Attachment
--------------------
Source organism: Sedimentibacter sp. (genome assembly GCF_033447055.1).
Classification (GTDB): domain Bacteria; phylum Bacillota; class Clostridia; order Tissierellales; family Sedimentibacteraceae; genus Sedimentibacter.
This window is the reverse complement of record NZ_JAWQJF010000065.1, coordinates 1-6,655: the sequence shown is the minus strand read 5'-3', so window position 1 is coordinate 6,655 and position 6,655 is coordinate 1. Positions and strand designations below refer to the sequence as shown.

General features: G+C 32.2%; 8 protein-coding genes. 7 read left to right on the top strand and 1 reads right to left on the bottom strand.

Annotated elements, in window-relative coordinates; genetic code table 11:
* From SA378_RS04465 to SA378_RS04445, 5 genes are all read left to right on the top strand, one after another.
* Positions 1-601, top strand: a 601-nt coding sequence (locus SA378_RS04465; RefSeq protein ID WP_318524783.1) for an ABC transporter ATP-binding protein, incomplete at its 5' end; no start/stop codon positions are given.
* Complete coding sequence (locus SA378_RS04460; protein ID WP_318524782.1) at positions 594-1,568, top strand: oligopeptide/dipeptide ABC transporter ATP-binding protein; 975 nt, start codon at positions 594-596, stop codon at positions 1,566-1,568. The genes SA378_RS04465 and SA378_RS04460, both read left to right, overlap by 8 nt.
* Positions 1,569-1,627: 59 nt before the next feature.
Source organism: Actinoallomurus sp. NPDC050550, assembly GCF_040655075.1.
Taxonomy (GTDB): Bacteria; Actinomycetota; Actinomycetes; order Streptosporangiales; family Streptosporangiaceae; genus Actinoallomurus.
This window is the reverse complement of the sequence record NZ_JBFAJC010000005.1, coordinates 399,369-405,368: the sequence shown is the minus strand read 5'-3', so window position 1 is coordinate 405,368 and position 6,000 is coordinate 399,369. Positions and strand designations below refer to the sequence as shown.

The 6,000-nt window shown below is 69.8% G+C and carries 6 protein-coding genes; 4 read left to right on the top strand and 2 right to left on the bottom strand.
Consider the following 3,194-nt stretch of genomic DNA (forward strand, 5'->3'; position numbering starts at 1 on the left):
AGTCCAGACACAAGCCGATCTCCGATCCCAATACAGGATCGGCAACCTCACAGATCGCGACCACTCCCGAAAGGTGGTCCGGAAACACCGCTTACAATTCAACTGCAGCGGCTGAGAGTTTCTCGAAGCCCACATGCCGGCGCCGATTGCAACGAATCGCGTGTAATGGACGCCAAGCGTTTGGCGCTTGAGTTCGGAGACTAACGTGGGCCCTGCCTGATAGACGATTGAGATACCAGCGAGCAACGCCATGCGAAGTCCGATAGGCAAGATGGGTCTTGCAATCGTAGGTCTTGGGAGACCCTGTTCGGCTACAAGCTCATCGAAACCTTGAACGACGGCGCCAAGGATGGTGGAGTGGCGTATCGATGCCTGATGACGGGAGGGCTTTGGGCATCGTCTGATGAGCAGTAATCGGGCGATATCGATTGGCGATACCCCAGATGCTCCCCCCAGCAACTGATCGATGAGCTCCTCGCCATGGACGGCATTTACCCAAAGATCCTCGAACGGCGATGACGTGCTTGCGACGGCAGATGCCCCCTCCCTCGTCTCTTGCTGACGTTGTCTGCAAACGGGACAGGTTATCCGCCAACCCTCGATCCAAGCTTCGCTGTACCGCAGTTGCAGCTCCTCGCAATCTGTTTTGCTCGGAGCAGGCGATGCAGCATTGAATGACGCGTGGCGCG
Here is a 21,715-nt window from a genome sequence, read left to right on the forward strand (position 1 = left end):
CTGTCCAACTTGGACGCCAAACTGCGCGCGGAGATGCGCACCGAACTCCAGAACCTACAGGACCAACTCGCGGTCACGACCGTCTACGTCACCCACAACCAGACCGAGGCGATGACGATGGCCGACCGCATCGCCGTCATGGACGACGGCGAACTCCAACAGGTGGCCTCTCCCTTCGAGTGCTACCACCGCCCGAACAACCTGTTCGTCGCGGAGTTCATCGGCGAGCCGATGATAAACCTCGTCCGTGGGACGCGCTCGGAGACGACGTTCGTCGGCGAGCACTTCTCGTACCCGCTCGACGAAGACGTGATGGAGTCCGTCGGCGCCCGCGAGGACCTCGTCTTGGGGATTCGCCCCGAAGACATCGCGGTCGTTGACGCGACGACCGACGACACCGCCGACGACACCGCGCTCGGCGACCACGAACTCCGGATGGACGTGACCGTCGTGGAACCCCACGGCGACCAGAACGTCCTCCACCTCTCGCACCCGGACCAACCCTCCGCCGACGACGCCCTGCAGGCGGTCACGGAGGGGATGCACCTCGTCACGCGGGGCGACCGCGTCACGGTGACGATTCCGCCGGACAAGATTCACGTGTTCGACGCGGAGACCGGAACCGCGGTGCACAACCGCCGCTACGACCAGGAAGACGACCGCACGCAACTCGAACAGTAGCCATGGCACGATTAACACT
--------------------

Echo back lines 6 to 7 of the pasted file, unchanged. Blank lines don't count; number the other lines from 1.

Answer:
* From SA378_RS04465 to SA378_RS04445, 5 genes are all read left to right on the top strand, one after another.
* Positions 1-601, top strand: a 601-nt coding sequence (locus SA378_RS04465; RefSeq protein ID WP_318524783.1) for an ABC transporter ATP-binding protein, incomplete at its 5' end; no start/stop codon positions are given.